Severe Weather Episode - February 18, 2009
Event Summary for Central Alabama
Tuesday, February 17, 2009 was a rather cool day across Central Alabama. High temperatures were below normal in the 40s and 50s. The 12z morning raob indicated a very dry atmosphere overhead with precipitable water values only 0.13 inches, low enough for that occasional static discharge. But as many Central Alabamians know, weather can change very quickly in the deep south.
A warm front moved rapidly northward early Wednesday morning. Temperatures were already into the 50s and 60s by daybreak, higher than the previous days high temperatures. The clouds cleared out by afternoon and the temperatures soared. Afternoon high temperatures Wednesday were in the mid to upper 70s. The precipitable water value rose and was 1.10 inches on the 00z raob Wednesday evening. These warm temperatures and increased moisture set the stage for potentially hazardous thunderstorms.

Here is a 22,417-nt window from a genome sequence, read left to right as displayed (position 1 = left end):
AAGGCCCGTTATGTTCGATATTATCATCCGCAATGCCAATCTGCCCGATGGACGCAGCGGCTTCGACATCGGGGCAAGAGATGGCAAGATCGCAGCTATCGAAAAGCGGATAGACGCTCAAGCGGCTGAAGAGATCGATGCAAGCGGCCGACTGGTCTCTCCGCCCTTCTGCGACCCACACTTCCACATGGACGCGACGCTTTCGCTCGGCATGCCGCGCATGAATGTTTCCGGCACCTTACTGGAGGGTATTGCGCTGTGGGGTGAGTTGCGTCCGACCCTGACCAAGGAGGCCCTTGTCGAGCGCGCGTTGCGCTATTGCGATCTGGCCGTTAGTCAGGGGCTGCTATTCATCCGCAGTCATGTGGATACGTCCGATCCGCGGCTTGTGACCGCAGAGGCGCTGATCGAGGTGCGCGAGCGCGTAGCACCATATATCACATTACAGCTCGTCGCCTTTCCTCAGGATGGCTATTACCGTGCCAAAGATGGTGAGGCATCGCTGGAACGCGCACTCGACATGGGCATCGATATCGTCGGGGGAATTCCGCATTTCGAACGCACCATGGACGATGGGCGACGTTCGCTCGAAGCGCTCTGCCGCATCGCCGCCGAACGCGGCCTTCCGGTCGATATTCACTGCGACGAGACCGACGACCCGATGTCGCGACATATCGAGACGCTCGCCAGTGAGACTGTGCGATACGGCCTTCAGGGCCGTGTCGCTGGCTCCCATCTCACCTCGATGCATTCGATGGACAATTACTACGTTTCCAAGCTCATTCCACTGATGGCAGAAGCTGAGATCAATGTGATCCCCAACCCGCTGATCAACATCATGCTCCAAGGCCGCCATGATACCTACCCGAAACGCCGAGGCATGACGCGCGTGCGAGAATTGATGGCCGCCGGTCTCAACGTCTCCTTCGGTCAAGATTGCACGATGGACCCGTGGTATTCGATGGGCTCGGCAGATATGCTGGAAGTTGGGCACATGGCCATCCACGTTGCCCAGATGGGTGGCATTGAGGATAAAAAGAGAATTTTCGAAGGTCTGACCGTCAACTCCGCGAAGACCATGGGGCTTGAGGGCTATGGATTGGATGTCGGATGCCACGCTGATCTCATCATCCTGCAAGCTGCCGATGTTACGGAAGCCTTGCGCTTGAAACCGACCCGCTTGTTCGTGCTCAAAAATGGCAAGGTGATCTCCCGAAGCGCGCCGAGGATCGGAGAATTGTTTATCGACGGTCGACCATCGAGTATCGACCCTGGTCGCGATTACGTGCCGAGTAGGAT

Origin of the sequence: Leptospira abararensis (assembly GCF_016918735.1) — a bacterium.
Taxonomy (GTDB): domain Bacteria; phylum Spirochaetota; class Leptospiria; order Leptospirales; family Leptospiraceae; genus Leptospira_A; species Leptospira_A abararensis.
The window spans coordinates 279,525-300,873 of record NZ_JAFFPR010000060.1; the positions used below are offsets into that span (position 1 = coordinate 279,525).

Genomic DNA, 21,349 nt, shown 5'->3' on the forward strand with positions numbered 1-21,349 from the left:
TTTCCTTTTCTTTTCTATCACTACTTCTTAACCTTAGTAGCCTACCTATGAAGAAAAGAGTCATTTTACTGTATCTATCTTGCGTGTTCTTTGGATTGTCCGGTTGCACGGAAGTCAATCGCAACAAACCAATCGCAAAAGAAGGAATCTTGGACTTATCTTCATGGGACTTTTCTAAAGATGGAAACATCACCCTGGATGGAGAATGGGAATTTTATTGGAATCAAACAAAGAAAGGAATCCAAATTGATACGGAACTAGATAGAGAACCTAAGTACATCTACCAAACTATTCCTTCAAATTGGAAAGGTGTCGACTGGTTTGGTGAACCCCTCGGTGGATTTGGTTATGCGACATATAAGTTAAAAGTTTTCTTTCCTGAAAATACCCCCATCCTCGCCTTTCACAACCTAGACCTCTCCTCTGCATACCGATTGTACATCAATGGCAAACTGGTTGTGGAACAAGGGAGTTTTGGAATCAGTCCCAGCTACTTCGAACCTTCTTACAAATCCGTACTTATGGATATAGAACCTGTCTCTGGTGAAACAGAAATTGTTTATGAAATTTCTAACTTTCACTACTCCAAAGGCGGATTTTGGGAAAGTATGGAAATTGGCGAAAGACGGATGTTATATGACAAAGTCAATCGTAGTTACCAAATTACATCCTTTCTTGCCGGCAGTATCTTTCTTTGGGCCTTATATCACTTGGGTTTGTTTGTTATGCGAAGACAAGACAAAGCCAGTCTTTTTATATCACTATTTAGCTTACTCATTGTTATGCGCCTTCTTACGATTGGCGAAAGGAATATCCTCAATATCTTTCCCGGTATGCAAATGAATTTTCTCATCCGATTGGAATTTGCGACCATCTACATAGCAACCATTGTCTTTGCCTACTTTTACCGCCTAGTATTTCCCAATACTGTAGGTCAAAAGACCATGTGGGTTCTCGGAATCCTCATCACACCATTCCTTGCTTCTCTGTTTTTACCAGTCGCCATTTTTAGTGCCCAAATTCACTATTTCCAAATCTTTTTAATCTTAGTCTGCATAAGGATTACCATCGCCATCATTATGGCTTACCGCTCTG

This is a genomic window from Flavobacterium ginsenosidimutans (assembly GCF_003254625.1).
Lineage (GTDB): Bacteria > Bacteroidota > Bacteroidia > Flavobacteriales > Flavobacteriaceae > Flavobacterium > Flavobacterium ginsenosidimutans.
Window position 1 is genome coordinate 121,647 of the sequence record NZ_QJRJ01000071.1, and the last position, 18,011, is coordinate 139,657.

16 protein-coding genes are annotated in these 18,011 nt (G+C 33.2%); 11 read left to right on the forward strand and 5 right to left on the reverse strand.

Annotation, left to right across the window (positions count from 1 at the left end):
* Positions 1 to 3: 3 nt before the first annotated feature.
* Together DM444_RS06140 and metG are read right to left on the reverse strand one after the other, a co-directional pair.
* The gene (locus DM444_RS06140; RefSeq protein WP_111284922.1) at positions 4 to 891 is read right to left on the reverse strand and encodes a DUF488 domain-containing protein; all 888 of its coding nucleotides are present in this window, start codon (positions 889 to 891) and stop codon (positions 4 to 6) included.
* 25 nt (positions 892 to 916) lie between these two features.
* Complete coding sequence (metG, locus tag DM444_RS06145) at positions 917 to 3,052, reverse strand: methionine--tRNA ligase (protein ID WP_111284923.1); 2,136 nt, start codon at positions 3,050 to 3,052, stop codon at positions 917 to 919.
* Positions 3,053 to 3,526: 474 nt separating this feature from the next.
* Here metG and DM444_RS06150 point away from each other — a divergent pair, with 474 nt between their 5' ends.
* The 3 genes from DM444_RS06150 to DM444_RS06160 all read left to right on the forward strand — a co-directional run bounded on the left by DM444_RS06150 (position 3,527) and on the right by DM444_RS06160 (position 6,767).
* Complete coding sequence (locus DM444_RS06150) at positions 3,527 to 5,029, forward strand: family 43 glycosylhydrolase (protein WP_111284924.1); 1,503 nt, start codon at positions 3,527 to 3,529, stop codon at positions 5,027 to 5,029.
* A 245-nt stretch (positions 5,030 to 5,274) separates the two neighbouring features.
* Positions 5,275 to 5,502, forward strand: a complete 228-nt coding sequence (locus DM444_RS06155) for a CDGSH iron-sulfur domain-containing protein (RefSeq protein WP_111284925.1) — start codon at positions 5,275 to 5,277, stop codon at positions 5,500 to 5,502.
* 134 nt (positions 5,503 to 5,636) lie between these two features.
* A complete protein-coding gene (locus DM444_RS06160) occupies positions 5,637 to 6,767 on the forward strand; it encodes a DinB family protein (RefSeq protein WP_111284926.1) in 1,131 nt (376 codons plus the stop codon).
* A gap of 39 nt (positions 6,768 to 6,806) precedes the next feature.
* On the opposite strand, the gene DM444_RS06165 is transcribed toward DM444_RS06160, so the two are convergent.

The wind fields above the surface were very impressive. The winds were measured around 50 mph at 5,000 feet and over 100 mph at 30,000 feet. These winds produced shear in the atmosphere. The subsequent shear and instability provided the recipe for supercell thunderstorms.
Several supercell thunderstorms eventually developed Wednesday afternoon. The storms became more multi-cellular and linearly oriented by Wednesday evening. These storms produced at least one tornado, several large hail swaths, and some wind damage. A cold front moved into Central Alabama later Wednesday evening and ended the thunderstorm threat.
Severe Weather Episode Data